Greater Flexibility with Modular Production

Module Type Package (MTP) refers to an emerging standard for reimagining process equipment in modular form. SPS 2020Rather than creating a single machine for all process steps, this approach realizes some process steps in individual modules. These modules, which may be skid-mounted for flexibility, integrate devices such as a compressor, pumps, and valves into a functional unit with local intelligence. Users can then add or subtract modules to scale up or scale down a process as demand changes.

Using digital twins, equipment providers can develop new modules and then easily integrate them into existing production lines. The Digital Enterprise portfolio allows users to simulate, test, and pre-configure modules in advance. Siemens believes this can reduce engineering effort significantly during commissioning and enable the modules to be quickly and easily integrated into the plant and process control system.

With MTP, users work with fully automated, pre-tested and ready-to-use modules that can be easily integrated in two steps (physical connection, module import).

Additive Manufacturing: High-precision Printing and Milling

SPS 2020The use of additive manufacturing (AM) technology in industrial applications has grown rapidly in recent years. In this Siemens application, AM is used to accelerate production of molds for lightweight components such as those used in formula race cars. “Flexbot,” an innovation that combines a six-axis robot with a SINUMERIK CNC controller in one machine, 3D-prints a part and then smooths its surface using a milling spindle – all with a high degree of precision. Using a digital twin and simulation tools, the robot was optimized before it was built to avoid collisions and increase overall machining speed. AM offers significant potential benefits to manufacturers, including lower costs and shorter time to finalized product. In this application, just one machine is used for both additive and subtractive manufacturing and the whole system, including the manufacturing process, was virtually developed, planned, and validated.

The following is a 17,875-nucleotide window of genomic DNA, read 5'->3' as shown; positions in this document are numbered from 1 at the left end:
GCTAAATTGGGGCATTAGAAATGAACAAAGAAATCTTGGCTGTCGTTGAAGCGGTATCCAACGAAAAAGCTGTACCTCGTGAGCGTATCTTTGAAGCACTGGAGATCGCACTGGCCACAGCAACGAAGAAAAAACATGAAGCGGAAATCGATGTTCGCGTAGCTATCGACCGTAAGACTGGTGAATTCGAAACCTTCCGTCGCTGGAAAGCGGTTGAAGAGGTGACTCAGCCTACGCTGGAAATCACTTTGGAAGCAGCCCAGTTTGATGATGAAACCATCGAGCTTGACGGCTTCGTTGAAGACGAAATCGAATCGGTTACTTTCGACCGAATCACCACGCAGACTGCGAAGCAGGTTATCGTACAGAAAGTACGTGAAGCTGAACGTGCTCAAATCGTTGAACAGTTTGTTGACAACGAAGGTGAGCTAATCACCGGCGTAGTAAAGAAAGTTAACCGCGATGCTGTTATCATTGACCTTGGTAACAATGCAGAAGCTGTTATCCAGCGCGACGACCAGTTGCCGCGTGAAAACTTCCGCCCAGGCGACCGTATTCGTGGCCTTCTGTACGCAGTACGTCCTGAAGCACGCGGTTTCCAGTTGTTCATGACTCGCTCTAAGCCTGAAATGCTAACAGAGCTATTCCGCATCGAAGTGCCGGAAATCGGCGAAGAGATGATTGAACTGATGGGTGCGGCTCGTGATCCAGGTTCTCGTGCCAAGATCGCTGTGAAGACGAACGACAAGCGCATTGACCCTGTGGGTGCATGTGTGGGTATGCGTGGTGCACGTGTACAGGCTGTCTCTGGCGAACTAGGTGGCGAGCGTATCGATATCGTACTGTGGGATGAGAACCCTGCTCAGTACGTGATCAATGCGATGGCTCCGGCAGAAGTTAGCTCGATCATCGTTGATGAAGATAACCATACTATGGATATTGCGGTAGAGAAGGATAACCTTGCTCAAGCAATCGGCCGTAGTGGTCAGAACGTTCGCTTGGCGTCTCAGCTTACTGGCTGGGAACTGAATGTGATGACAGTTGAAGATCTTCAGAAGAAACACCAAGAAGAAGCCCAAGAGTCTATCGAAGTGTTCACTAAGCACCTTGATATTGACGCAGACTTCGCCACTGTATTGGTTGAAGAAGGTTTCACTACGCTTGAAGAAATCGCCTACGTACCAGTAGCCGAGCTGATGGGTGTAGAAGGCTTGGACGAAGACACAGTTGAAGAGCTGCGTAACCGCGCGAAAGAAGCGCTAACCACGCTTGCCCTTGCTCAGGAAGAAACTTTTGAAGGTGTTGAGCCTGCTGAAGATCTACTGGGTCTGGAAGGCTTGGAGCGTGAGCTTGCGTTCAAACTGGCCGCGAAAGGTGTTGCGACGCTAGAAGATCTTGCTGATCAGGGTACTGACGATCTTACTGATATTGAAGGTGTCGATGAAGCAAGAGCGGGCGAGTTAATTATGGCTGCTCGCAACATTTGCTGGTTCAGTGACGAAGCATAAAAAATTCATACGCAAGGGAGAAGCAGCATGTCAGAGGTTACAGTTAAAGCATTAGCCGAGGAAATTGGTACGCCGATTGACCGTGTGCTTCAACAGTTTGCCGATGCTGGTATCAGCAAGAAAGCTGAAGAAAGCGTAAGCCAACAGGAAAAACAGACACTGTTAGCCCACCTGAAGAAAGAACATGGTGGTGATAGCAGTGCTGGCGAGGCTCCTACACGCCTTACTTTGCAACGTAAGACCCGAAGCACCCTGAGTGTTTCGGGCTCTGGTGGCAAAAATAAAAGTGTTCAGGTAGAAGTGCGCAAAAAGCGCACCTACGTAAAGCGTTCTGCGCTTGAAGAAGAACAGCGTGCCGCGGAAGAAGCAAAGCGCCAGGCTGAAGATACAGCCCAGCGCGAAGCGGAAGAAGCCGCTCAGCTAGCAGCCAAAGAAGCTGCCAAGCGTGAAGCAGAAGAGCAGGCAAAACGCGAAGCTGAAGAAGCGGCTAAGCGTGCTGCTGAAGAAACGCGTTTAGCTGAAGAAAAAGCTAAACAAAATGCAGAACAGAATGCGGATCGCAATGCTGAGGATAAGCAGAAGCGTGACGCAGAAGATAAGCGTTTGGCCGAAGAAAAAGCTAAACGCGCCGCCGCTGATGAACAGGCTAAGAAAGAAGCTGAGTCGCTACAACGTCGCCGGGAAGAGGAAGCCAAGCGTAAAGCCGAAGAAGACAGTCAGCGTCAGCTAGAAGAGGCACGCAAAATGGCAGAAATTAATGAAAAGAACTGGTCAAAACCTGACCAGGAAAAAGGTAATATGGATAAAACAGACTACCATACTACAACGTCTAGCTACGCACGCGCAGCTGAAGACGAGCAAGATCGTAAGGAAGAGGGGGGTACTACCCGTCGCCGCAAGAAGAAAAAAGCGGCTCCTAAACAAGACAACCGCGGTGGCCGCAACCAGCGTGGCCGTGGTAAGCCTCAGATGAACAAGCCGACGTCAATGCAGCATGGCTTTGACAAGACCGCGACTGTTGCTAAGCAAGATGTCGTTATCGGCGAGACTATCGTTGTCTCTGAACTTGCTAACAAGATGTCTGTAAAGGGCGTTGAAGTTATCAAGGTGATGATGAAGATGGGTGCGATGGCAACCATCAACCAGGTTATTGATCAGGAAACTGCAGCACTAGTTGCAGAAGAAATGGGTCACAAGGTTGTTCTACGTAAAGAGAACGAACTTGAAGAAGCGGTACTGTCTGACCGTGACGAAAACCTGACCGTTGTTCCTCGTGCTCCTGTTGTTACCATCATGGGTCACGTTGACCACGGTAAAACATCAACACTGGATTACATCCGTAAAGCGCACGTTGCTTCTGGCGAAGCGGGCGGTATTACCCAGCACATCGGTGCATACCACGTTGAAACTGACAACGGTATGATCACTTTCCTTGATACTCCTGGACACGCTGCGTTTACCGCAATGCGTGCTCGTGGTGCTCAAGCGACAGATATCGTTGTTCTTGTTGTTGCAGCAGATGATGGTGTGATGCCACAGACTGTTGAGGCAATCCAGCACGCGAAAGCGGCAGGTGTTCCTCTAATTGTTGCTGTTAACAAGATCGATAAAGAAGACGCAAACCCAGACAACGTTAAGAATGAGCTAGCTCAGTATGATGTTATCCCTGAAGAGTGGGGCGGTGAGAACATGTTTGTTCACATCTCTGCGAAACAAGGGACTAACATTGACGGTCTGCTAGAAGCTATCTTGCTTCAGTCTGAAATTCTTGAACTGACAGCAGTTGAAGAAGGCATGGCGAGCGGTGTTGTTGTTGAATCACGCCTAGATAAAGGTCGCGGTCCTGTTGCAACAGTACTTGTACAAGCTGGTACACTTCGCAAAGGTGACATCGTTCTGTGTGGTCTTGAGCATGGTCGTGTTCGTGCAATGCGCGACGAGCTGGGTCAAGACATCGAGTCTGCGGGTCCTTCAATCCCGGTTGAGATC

Using Digital Twins to Optimize Machines Onsite

The digital twin offers enormous cost savings potential in both the design and operational phases. No one understands a machine better than those who built it, but once the machine leaves the builder’s facility, it’s difficult to make SPS 2020improvements or solve problems without access to current data.